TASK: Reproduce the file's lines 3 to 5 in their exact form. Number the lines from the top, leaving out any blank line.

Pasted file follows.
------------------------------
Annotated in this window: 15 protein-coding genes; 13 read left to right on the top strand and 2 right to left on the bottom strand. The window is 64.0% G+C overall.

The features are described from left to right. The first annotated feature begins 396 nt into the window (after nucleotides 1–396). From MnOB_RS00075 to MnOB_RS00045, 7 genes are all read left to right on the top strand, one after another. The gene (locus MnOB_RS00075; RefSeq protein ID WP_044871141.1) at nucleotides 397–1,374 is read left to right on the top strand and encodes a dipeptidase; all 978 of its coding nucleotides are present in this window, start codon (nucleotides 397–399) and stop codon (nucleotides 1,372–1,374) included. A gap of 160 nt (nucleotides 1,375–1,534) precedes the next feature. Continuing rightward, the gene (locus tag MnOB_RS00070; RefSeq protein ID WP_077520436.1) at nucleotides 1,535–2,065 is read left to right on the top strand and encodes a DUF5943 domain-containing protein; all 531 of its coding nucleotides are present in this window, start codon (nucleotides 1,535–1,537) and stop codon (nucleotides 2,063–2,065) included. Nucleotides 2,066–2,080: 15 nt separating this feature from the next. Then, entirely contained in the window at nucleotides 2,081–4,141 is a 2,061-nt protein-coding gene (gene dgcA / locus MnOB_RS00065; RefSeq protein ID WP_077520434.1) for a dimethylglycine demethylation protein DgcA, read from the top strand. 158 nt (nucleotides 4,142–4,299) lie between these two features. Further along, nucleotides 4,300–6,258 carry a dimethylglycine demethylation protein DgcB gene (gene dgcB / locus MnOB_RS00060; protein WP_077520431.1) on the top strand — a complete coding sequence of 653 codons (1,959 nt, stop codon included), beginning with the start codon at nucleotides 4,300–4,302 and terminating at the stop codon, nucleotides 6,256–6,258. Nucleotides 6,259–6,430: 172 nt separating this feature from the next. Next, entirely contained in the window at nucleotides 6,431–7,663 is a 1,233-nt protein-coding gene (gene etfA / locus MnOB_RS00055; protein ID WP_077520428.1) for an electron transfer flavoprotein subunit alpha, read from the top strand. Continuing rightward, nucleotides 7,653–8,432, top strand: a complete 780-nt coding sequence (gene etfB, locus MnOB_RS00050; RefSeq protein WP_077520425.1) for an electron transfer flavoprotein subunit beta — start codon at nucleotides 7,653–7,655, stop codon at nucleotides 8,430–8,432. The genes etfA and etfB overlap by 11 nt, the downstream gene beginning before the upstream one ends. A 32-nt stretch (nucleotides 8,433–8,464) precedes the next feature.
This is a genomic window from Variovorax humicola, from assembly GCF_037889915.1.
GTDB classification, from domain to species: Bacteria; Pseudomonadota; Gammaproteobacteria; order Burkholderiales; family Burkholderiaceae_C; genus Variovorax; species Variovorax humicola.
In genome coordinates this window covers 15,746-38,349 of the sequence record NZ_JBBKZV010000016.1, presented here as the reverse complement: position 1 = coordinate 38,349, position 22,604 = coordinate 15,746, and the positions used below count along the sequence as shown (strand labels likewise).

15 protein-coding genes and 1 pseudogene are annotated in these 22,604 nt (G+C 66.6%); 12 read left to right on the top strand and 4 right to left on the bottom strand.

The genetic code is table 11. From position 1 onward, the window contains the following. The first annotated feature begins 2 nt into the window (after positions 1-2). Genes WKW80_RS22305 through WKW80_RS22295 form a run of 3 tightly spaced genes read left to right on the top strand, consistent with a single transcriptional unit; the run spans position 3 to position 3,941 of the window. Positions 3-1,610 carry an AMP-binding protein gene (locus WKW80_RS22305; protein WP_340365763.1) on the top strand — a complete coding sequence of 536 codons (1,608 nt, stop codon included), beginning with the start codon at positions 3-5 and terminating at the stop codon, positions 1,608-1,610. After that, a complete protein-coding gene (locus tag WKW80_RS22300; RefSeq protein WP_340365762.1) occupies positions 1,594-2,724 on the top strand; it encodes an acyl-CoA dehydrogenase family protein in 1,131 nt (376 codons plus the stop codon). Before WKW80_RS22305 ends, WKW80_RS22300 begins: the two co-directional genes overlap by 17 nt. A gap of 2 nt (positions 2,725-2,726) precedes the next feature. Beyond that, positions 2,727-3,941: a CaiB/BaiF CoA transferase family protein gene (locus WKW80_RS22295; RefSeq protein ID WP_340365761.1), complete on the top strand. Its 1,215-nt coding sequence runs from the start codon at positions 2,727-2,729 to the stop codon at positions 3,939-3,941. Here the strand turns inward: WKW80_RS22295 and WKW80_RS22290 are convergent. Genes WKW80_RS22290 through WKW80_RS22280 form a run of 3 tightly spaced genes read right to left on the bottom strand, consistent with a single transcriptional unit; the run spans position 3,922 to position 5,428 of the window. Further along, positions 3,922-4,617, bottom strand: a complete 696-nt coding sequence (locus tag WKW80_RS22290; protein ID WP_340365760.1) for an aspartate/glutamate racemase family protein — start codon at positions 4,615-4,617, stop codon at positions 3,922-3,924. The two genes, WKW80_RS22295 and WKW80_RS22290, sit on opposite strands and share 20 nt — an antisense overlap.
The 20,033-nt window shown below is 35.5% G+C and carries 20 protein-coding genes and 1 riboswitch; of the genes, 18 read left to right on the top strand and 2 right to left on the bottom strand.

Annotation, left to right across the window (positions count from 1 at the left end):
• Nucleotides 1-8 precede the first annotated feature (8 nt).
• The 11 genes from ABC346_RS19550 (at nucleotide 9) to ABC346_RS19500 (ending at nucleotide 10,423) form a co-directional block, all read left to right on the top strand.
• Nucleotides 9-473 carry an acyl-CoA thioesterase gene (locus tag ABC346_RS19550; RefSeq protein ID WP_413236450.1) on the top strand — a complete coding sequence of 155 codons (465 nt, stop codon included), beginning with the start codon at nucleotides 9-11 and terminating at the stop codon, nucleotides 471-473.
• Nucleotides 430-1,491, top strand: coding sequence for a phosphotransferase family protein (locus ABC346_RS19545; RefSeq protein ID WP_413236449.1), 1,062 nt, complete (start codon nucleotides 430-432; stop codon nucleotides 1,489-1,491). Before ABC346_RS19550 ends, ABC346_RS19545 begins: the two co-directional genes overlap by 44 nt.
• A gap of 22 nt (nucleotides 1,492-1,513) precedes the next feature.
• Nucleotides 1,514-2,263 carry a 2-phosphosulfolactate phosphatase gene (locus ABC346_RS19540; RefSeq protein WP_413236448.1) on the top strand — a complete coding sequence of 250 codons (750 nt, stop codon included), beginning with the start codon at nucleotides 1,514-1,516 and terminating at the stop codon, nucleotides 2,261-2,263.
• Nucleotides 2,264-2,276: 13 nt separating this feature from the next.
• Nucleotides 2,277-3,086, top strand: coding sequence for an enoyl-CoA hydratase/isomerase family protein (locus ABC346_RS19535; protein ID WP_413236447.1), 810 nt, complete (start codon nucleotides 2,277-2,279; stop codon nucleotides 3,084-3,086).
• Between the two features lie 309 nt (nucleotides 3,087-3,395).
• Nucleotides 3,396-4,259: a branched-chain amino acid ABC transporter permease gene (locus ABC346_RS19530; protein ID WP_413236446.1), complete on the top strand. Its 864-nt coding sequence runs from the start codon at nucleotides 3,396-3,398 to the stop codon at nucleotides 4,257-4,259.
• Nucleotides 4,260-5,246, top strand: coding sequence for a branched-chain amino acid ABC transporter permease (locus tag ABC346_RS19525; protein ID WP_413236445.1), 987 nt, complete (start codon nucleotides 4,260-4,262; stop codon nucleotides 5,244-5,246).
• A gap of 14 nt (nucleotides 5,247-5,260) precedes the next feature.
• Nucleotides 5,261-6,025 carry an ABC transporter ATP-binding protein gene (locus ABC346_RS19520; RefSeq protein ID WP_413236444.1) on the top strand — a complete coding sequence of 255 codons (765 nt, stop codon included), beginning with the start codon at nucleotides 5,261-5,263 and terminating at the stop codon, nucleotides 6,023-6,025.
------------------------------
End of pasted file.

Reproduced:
This is a genomic window from Variovorax humicola, from assembly GCF_037889915.1.
GTDB classification, from domain to species: Bacteria; Pseudomonadota; Gammaproteobacteria; order Burkholderiales; family Burkholderiaceae_C; genus Variovorax; species Variovorax humicola.
In genome coordinates this window covers 15,746-38,349 of the sequence record NZ_JBBKZV010000016.1, presented here as the reverse complement: position 1 = coordinate 38,349, position 22,604 = coordinate 15,746, and the positions used below count along the sequence as shown (strand labels likewise).